Habitat - Wildlife Area Management
Date Published: November 2006
Number of Pages: 81
Author(s): Marc Hallet
The Wells Wildlife Area was created as a result of an agreement with the Douglas County Public Utilities district No. 1, aimed at mitigating the loss of wildlife caused by the construction of Wells Dam. The area originally included 7,800 acres in six separate units located in Douglas and Okanogan Counties. Recent acquisitions added 360 acres to the Central Ferry Canyon Unit.
Management objectives for the Wells Wildlife Area include 1) protecting, maintaining and enhancing wildlife habitat (habitat for state and federally listed species, priority habitat, upland game habitat and waterfowl, mule deer and non-game wildlife habitat), 2) providing public access and recreation compatible with the areaâ€™s wildlife and habitat objectives, 3) satisfying the terms of the Wells Wildlife Mitigation Agreement.
Public management concerns and issues identified in the Wells Wildlife Area Plan include:
- Ensuring that access and recreational uses of the wildlife areas are consistent with the wildlife and habitat goals and objectives.
- Preparing an integrated weed management plan.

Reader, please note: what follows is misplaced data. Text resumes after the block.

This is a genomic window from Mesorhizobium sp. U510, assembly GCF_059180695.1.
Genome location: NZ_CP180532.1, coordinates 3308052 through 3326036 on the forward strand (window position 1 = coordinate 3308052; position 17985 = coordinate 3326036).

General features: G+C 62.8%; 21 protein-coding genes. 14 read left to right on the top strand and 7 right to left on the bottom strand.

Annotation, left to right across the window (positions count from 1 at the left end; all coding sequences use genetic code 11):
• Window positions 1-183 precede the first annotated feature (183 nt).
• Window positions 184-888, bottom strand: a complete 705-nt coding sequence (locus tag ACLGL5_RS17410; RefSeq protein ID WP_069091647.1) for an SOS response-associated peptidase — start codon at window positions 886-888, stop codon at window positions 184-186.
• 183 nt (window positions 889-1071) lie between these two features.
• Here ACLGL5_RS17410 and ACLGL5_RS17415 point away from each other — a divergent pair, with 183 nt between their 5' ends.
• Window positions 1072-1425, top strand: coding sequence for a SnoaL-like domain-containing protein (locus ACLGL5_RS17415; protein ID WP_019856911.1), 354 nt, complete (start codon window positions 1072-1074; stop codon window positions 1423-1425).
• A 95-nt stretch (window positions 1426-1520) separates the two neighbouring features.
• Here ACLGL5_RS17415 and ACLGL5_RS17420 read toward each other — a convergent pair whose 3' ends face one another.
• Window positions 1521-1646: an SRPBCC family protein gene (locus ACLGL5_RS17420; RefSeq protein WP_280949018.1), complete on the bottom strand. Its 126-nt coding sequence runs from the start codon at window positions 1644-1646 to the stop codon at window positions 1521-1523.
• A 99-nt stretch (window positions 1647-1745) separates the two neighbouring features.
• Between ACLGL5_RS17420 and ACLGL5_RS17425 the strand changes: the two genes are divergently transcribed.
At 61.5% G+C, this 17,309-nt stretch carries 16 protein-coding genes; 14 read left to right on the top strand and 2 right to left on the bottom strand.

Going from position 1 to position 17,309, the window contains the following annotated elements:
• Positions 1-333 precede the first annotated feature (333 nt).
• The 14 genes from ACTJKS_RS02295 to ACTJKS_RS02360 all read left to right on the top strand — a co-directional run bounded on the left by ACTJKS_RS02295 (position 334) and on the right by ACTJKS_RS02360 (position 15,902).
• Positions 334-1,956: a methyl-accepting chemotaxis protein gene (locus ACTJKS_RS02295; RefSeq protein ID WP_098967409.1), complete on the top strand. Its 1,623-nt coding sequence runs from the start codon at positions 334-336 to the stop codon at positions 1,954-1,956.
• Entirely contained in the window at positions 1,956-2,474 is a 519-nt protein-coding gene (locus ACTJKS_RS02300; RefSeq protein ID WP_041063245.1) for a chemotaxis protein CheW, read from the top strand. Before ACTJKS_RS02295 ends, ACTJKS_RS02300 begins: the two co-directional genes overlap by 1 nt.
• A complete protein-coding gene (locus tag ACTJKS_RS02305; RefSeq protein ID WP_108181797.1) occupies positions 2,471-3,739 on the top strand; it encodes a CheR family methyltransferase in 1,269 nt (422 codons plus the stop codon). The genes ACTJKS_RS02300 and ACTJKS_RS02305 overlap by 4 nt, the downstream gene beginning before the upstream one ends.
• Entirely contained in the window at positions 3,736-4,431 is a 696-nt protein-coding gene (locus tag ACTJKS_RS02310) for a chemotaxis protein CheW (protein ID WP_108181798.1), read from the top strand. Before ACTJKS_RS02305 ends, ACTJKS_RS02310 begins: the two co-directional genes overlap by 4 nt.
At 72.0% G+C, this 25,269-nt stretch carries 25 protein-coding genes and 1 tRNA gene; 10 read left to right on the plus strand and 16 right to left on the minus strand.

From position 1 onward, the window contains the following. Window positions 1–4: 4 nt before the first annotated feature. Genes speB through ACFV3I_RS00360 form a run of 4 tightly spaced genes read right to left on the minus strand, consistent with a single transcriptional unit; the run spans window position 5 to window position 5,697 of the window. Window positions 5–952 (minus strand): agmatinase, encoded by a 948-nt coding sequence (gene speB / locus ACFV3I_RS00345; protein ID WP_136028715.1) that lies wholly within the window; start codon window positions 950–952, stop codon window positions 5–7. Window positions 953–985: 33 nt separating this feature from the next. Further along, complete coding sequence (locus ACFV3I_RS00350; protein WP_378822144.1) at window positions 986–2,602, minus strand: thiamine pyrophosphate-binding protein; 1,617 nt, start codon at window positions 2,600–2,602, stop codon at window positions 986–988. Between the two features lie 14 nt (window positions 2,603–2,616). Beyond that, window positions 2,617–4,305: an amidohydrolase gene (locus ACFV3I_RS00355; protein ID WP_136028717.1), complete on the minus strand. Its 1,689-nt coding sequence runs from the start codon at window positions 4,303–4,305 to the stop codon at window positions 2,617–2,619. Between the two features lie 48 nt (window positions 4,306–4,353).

- Developing a fire plan. Treat fire (wild and prescribed) as an integral part of grassland and shrub land management.
- Protecting and preserving sensitive wildlife sites from human disturbance (such as active Sharp-tailed grouse lek sites, snake dens, active Bald and Golden eagle nests, state and federal listed plant species, big game wintering areas, etc.
- As a priority, protecting and enhancing any state and federal listed species and associated habitat found on the Wildlife Area.
- Broadening wildlife area management to include multiple species management.
Ensuring that habitat is not fragmented for some species in the process of creating edge habitat â€“ that is, making sure the edge is truly ecotonal and provides more resources for wildlife and avoiding fragmentation which is happening all around.
In 2006, WDFW continued to protect and maintain native habitats, developments and habitat plantings. Additionally WDFW excavated one pond on the Bridgeport Bar Unit and established riparian woody species and food plots. These efforts will continue in 2007.
Washington Department of Fish and Wildlife. 2006. Wells Wildlife Area Management Plan. Wildlife Management Program, Washington Department of Fish and Wildlife, Olympia. 72 pp.
Persons with disabilities who need to receive this information in an alternative format or who need reasonable accommodations to participate in WDFW-sponsored public meetings or other activities may contact Dolores Noyes by phone (360-902-2349), TTY (360-902-2207), or email (firstname.lastname@example.org
). For more information, see http://wdfw.wa.gov/accessibility/reasonable_request.html